Can You Have a Dual Power of Attorney with Two Acting Agents?

By Jeffry Olson, J.D.

Can You Have a Dual Power of Attorney with Two Acting Agents?

By Jeffry Olson, J.D.

A power of attorney (POA) allows one person, the agent, to act on behalf of another person, the principal. Each state has its own laws governing powers of attorney. In general, most states allow multiple agents to act together. However, some states also allow for co-agents, who may act independently of one another. Review the laws of your state and the terms of the document creating the POA.

Types of Power of Attorney

A power of attorney may be either general or limited. A general POA is very broad, allowing the agent to make a wide variety of financial decisions on behalf of the principal. A limited POA is much more specific, often allowing the agent to act only for a certain transaction, such as a real estate closing or to access a certain financial account.

A power of attorney typically ends when the principal becomes incapacitated. However, a durable power of attorney survives the incapacitation of the principal. This allows the agent to continue making financial decisions, such as paying bills, on behalf of the principal even after they are incapacitated.

A principal must consider the purpose of the POA and how long it lasts when granting it. The language of the document is extremely important. Be advised that the authority always ends on the death of the principal.

Multiple Agents

A principal may grant power of attorney to multiple agents, either concurrently or jointly. Concurrent agents can act independently. Each agent has complete authority granted in the POA document. This may be a convenient way to accomplish the principal's goals.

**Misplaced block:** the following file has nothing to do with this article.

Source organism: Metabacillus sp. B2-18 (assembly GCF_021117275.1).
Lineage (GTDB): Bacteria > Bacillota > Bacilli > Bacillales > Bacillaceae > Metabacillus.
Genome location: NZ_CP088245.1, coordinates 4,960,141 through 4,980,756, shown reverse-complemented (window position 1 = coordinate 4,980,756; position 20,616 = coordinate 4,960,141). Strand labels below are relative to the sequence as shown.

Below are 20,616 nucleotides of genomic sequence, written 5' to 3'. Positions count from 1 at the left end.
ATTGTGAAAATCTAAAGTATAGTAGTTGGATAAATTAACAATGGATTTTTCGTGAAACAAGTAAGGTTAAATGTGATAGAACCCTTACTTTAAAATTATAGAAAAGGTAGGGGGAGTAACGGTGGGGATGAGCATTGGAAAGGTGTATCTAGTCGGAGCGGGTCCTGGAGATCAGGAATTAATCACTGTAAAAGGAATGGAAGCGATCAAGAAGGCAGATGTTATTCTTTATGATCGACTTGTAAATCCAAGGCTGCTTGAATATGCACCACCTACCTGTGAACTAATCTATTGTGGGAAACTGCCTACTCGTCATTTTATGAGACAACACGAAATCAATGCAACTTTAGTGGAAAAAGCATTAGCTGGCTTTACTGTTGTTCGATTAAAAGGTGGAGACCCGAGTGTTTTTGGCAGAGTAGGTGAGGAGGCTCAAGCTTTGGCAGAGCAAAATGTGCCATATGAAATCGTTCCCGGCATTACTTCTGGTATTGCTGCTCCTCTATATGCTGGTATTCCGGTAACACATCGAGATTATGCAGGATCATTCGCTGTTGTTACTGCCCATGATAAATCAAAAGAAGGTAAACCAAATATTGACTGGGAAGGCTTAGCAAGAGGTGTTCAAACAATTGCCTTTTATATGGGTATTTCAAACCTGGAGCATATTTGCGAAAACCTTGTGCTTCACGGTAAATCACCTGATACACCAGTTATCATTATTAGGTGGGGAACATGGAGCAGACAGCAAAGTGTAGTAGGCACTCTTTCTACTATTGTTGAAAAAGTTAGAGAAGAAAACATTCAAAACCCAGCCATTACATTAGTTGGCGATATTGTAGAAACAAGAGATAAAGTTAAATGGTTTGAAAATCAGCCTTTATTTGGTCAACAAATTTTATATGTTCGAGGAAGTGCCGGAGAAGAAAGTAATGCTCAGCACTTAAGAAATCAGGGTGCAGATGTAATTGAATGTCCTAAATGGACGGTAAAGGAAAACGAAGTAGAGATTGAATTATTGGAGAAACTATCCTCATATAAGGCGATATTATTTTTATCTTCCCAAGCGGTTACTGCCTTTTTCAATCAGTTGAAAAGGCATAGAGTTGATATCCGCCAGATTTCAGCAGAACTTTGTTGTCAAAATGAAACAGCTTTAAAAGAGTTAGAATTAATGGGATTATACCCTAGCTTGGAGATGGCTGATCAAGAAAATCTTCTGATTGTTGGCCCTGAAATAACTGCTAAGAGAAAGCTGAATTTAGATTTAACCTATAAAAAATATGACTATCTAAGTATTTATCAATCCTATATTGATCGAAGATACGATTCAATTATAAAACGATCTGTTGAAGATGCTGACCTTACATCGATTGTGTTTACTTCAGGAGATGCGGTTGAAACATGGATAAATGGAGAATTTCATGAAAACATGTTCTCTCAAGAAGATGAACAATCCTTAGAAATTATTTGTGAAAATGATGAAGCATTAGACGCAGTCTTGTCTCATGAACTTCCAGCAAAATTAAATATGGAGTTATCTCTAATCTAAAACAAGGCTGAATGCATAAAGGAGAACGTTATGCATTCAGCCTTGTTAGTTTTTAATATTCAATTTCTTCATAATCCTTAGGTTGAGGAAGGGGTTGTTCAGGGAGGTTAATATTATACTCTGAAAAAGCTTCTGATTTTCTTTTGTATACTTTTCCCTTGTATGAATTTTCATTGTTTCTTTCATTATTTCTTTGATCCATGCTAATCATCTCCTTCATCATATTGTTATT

Joint agents must act together, making all decisions jointly. This requires the agents to agree before taking any action. The power of joint agents to act independently is limited. This provides the principal additional protection from a poor decision made by one of the joint agents. However, the joint agents may not be able to act at all if they cannot reach an agreement.

Resolving Disputes Between Agents

In some circumstances, disputes arise between agents. They may not be able to agree or may not be willing to work together. The opinions of the agents may be in direct conflict. When granting POA to multiple agents, include dispute resolution provisions in the document. Agents may have to go to court to resolve disputes if no dispute resolution appears in the power of attorney document.

It is possible for a principal to execute a power of attorney that names multiple agents, but they should give careful consideration to the power of each agent. If the principal wishes each agent to be able to act alone, they should name concurrent agents. If the principal wishes each agent to act together to make all decisions, they should name joint agents. Either way, the power of attorney document should provide for a method of dispute resolution to avoid court. Naming multiple agents may allow the principal to accomplish their goals with the power of attorney more easily.

Before drafting a power of attorney, consider speaking to both agents to ensure that all parties are in agreement as to the terms of the POA. Everyone should understand their role and responsibilities before agreeing to sign it. Putting more information into the POA can not only be helpful for you and your designated agents, but it can also help in avoiding legal complications down the line.

This portion of the site is for informational purposes only. The content is not legal advice. The statements and opinions are the expression of author, not LegalZoom, and have not been evaluated by LegalZoom for accuracy, completeness, or changes in the law.